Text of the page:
A proposed way to generate PRZ(n) carving is to use the transitions of a PSK modulator between consecutive trains of n identical symbols. This configuration implies some disadvantages.
First, an additional optical modulator is needed to carve PRZ dips. Moreover, the additional modulator will require also Auto Bias Control (ABC) circuit in order to avoid drift of the bias point, and therefore degradation of the signal quality because of thermal drift or device aging. Therefore, such a scheme will increase both the size and the cost of an optical transmitter implementing PRZ carving.
Second, the additional optical modulator used to carve PRZ dips causes loss to the optical signal. Typically, the insertion loss is in the order of 6 dB. This causes, de facto a loss in optical signal to noise ratio of the emitter, and therefore this affects the quality of the emitted signal. One may want to compensate this loss by using a light source laser with a higher power for the output signal. If such a laser is available, its power consumption will be higher.
Third, the optical modulator used to imprint the data onto the optical carrier and the optical modulator used to cave PRZ dips will be separated by optical fiber. As the refractive index and length of the optical fiber changes with temperature, the synchronicity of both said modulator will be affected by temperature drifts, and therefore the quality of the emitted signal will suffer from temperature changes.
Fourth, integrated modulators for dual polarization (DP) are bound to be a cost effective solution, as encouraged by the standardization activities of the Optical I. Forum (OIF). However, as PSK modulators have a strong polarization dependent loss (PDL), the effective only solution to use a PSK modulator in conjunction with a DP modulator to carve PRZ dips, is to place the PSK modulator before the PRZ modulator. In that configuration, both polarizations will have the same PRZ carving at the same index. In that case, polarization discrimination based on the PRZ dips is no longer possible.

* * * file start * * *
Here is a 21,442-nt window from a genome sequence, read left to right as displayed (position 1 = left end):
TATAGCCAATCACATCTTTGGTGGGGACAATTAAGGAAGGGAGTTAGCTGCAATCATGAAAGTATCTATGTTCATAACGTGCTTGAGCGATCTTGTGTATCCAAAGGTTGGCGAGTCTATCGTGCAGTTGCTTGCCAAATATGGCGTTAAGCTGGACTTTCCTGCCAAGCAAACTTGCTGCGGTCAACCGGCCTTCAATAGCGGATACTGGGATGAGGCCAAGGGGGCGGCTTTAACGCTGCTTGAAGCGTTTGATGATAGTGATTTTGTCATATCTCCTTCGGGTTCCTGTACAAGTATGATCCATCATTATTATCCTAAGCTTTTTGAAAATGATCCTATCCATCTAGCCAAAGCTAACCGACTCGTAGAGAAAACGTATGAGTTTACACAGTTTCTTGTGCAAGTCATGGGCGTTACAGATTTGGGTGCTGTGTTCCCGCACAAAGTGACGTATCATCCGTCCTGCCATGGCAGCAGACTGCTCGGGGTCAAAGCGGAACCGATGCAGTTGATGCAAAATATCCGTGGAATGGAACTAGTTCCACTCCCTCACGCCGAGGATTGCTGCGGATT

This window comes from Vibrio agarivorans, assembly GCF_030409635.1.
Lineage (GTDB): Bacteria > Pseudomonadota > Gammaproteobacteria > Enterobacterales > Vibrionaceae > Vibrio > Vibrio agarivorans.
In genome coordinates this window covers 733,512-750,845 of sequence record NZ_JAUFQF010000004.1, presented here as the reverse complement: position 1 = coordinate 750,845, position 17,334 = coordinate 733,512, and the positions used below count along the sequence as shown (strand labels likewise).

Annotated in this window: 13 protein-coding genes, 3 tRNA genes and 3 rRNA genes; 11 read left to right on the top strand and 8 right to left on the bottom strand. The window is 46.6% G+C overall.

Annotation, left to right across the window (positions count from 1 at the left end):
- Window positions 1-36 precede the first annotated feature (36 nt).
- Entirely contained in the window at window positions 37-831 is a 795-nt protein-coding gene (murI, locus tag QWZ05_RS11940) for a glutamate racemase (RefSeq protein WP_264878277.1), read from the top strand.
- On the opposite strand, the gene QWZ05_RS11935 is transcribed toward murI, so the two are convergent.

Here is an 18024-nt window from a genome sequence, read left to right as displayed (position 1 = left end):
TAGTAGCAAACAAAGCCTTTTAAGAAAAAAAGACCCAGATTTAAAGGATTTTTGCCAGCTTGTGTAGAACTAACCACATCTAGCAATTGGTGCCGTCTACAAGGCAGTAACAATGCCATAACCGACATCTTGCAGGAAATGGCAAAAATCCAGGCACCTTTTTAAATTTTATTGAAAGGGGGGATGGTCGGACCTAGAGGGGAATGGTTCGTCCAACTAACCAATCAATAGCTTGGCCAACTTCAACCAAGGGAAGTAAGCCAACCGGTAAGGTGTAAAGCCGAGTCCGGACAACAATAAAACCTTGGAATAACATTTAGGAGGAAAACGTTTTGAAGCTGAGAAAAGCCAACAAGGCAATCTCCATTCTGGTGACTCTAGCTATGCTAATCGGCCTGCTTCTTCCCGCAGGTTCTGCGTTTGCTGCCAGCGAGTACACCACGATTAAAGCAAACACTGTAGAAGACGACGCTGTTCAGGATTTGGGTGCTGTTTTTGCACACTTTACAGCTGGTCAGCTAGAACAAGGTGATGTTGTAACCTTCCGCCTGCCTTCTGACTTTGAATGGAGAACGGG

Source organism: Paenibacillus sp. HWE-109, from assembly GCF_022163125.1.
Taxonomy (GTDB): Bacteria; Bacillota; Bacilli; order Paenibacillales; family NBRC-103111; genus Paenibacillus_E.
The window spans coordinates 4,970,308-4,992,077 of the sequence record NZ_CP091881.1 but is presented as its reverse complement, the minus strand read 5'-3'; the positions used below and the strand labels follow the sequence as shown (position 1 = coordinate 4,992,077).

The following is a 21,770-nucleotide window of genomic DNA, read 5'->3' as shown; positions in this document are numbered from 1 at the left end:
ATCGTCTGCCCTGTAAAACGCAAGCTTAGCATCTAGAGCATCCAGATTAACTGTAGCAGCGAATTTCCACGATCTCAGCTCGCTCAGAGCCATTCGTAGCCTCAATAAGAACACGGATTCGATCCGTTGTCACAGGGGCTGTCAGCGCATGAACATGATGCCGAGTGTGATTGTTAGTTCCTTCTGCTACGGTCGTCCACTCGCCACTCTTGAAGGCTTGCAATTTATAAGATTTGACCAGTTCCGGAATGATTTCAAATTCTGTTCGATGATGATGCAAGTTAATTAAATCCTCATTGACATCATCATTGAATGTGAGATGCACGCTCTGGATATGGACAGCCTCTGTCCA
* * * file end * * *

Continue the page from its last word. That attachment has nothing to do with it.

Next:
Fifth, in the case of high index n for the PRZ carving, typically when n is equal or greater than 8, carving PRZ (n) dips with a PSK modulator requires a wide and flat bandwidth characteristics for the modulator, as the transmission contains at the same time low frequency components, the long trains of constant amplitude occurring during the n constant symbol trains, and high frequency components, the PSK modulation transmission, by which the dips are curved occurring at the transition between opposite trains of n symbols. However, for 100 G PRZ-DP-QPSK, the baud rate is 25 Gbaud and in such case the PRZ carving may cause degradation on the emitted signal when n is in the order of 8 with standard PSK modulators. Imposing a tighter specification on the flatness or bandwidth of the modulator leads to an increase in cost.
Moreover, one could think of using a high speed Digital to Analog Converter (DAC) in order to control precisely the position of the emitted light signal on the constellation map, when the light signal is modulated by a Cartesian modulator; in order to carve PRZ dips in this manner, one would need to generate a signal coding the modulated symbol and the transition between symbols at the same time. This means that at least two values have to be generated by symbol, requiring a DAC operating for at least twice the baud rate. However, in the case of 100 Gb/s DP-QPSK modulation format, the baud rate is 25 Gbaud, therefore one would require at least a 50 Gb/s DAC to control at the same time the emitted symbol and the transition on the constellation map. These devices are not commercially available at this point, and when they will be, they will be at a high price and consume a high amount of electrical power.
However, there is room for improvement in simplicity, size, cost, emitted signal power, stability and functionality of PRZ carving apparatuses. There is a need for a simple, small-sized, cost effective, low loss, stable and versatile PRZ carving apparatus.
Japanese Unexamined Patent Publication No. H09-230290
Japanese Unexamined Patent Publication No. 2004-180343
Japanese Unexamined Patent Publication No. 2003-60580
Japanese Unexamined Patent Publication No. 2007-512748